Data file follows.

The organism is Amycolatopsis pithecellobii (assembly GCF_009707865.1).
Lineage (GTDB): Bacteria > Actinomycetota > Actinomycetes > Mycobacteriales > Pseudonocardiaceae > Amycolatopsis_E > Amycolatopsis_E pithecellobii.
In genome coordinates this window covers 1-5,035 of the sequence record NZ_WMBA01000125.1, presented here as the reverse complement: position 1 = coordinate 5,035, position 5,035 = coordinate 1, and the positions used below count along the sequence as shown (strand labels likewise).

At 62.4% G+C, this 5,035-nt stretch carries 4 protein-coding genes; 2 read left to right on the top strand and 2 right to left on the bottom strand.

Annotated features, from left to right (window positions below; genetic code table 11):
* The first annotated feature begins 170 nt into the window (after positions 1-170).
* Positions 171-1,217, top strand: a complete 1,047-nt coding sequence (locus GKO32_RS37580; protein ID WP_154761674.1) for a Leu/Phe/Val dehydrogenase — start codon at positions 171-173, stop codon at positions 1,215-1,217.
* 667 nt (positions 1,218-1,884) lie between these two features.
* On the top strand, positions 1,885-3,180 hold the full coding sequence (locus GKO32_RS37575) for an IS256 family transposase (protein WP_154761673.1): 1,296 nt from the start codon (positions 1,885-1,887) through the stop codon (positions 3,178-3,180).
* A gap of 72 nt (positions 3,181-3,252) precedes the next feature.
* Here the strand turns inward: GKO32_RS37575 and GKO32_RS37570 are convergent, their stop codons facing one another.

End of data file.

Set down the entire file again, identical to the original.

The organism is Amycolatopsis pithecellobii (assembly GCF_009707865.1).
Lineage (GTDB): Bacteria > Actinomycetota > Actinomycetes > Mycobacteriales > Pseudonocardiaceae > Amycolatopsis_E > Amycolatopsis_E pithecellobii.
In genome coordinates this window covers 1-5,035 of the sequence record NZ_WMBA01000125.1, presented here as the reverse complement: position 1 = coordinate 5,035, position 5,035 = coordinate 1, and the positions used below count along the sequence as shown (strand labels likewise).

At 62.4% G+C, this 5,035-nt stretch carries 4 protein-coding genes; 2 read left to right on the top strand and 2 right to left on the bottom strand.

Annotated features, from left to right (window positions below; genetic code table 11):
* The first annotated feature begins 170 nt into the window (after positions 1-170).
* Positions 171-1,217, top strand: a complete 1,047-nt coding sequence (locus GKO32_RS37580; protein ID WP_154761674.1) for a Leu/Phe/Val dehydrogenase — start codon at positions 171-173, stop codon at positions 1,215-1,217.
* 667 nt (positions 1,218-1,884) lie between these two features.
* On the top strand, positions 1,885-3,180 hold the full coding sequence (locus GKO32_RS37575) for an IS256 family transposase (protein WP_154761673.1): 1,296 nt from the start codon (positions 1,885-1,887) through the stop codon (positions 3,178-3,180).
* A gap of 72 nt (positions 3,181-3,252) precedes the next feature.
* Here the strand turns inward: GKO32_RS37575 and GKO32_RS37570 are convergent, their stop codons facing one another.